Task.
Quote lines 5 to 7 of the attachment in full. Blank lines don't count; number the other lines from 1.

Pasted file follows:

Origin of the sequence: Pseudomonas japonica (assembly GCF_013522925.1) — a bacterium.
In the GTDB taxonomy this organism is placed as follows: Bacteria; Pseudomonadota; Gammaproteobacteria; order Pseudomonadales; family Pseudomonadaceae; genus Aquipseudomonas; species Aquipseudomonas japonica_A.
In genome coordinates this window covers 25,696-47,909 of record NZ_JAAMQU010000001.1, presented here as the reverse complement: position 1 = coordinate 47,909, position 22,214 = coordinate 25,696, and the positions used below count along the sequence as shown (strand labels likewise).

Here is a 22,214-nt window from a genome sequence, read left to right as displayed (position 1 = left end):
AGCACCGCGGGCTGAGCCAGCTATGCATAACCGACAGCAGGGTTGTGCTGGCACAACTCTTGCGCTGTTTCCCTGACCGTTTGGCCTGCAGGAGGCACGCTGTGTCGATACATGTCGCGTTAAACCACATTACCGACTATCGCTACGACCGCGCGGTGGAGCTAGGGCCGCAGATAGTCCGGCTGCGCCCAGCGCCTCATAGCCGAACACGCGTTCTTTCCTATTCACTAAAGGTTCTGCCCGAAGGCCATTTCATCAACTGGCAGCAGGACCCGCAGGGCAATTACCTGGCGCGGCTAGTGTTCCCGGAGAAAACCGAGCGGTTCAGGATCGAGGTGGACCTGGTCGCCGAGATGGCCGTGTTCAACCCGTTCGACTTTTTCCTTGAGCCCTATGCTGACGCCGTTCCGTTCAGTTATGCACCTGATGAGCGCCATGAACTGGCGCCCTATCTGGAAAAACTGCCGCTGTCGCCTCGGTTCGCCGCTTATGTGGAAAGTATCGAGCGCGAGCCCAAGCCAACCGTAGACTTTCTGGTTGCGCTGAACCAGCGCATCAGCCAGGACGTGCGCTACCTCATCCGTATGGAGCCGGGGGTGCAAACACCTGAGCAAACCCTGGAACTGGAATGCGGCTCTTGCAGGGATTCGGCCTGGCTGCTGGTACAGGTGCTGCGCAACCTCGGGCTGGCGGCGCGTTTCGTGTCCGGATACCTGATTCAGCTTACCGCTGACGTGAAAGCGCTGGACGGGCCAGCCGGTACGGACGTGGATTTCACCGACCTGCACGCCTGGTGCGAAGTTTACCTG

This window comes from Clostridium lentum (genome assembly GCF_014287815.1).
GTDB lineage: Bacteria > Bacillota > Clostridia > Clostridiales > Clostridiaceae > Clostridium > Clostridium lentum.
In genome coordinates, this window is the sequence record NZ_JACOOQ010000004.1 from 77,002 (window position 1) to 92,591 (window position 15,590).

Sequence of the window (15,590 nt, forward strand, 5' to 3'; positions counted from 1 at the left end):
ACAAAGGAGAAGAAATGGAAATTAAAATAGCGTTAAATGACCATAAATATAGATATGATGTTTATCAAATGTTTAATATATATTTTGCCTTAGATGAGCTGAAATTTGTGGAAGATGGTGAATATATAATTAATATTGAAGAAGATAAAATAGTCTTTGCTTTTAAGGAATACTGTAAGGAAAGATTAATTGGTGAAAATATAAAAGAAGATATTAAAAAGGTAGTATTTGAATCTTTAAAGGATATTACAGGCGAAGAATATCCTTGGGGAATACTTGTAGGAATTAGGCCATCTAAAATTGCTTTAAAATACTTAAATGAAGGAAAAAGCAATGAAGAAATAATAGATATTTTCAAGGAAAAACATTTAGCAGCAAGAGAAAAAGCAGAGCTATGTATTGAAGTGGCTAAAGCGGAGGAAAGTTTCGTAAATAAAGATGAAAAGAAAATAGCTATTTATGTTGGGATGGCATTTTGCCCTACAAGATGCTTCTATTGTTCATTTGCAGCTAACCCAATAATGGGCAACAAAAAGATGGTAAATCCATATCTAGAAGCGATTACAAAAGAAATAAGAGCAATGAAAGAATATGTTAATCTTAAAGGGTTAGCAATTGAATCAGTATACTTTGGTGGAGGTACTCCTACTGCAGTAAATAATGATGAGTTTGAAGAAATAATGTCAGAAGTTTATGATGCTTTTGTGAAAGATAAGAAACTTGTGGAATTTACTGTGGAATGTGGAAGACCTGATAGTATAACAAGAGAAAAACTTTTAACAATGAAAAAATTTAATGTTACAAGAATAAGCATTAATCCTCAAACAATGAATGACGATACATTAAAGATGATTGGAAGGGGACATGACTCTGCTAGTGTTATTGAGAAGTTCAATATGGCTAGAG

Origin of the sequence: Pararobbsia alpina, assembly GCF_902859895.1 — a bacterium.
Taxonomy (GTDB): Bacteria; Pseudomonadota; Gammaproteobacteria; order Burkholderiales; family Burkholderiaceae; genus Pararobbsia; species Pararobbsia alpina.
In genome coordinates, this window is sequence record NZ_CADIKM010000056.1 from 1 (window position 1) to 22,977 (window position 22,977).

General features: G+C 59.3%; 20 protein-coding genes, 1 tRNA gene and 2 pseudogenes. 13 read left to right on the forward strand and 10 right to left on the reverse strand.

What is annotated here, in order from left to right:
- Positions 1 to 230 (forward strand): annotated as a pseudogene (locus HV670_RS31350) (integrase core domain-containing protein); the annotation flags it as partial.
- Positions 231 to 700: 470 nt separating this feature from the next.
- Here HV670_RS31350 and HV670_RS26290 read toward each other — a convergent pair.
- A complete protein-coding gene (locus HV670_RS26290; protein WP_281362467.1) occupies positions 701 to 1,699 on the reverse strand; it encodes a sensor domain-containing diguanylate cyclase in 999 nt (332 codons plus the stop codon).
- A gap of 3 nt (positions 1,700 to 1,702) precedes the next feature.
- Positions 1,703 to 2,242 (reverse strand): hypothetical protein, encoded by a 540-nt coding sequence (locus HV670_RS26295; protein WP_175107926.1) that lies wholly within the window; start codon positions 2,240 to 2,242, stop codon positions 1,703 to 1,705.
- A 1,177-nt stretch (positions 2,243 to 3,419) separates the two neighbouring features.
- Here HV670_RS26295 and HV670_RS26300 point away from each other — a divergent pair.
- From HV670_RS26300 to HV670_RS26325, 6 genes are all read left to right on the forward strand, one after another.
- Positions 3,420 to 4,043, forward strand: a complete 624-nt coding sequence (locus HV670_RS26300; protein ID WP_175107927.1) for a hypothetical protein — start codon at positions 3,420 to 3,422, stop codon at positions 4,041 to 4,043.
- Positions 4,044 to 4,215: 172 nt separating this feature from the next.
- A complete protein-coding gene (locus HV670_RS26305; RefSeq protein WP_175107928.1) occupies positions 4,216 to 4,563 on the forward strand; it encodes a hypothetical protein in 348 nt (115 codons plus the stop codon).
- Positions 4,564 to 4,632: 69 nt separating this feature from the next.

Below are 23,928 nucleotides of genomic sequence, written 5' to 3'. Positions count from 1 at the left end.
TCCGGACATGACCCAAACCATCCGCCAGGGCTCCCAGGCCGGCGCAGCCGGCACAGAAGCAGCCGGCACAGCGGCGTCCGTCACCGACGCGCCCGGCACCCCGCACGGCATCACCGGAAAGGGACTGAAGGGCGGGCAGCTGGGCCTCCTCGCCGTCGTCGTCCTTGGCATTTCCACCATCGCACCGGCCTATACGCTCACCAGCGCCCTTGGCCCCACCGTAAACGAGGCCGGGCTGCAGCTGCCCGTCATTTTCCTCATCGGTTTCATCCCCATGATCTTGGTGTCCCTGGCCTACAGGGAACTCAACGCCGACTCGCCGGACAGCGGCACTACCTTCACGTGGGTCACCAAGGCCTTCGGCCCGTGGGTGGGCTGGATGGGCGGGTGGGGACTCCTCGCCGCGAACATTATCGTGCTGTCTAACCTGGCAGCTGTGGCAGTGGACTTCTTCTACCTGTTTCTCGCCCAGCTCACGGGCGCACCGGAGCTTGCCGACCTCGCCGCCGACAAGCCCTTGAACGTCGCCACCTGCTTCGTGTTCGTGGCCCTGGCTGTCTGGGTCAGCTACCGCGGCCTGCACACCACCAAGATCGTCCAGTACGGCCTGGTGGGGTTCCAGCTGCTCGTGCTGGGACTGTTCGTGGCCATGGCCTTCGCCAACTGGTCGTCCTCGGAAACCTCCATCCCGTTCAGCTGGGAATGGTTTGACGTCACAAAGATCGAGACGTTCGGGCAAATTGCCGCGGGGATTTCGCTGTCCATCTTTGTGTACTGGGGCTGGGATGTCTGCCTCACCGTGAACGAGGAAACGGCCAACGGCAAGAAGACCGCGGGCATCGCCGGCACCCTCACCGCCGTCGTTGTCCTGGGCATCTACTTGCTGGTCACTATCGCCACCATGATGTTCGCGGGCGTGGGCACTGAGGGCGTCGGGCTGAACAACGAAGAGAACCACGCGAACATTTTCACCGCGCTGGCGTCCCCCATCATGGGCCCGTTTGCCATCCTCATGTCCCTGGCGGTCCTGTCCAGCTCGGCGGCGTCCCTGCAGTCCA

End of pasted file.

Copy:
AGCACCGCGGGCTGAGCCAGCTATGCATAACCGACAGCAGGGTTGTGCTGGCACAACTCTTGCGCTGTTTCCCTGACCGTTTGGCCTGCAGGAGGCACGCTGTGTCGATACATGTCGCGTTAAACCACATTACCGACTATCGCTACGACCGCGCGGTGGAGCTAGGGCCGCAGATAGTCCGGCTGCGCCCAGCGCCTCATAGCCGAACACGCGTTCTTTCCTATTCACTAAAGGTTCTGCCCGAAGGCCATTTCATCAACTGGCAGCAGGACCCGCAGGGCAATTACCTGGCGCGGCTAGTGTTCCCGGAGAAAACCGAGCGGTTCAGGATCGAGGTGGACCTGGTCGCCGAGATGGCCGTGTTCAACCCGTTCGACTTTTTCCTTGAGCCCTATGCTGACGCCGTTCCGTTCAGTTATGCACCTGATGAGCGCCATGAACTGGCGCCCTATCTGGAAAAACTGCCGCTGTCGCCTCGGTTCGCCGCTTATGTGGAAAGTATCGAGCGCGAGCCCAAGCCAACCGTAGACTTTCTGGTTGCGCTGAACCAGCGCATCAGCCAGGACGTGCGCTACCTCATCCGTATGGAGCCGGGGGTGCAAACACCTGAGCAAACCCTGGAACTGGAATGCGGCTCTTGCAGGGATTCGGCCTGGCTGCTGGTACAGGTGCTGCGCAACCTCGGGCTGGCGGCGCGTTTCGTGTCCGGATACCTGATTCAGCTTACCGCTGACGTGAAAGCGCTGGACGGGCCAGCCGGTACGGACGTGGATTTCACCGACCTGCACGCCTGGTGCGAAGTTTACCTG

This window comes from Clostridium lentum (genome assembly GCF_014287815.1).
GTDB lineage: Bacteria > Bacillota > Clostridia > Clostridiales > Clostridiaceae > Clostridium > Clostridium lentum.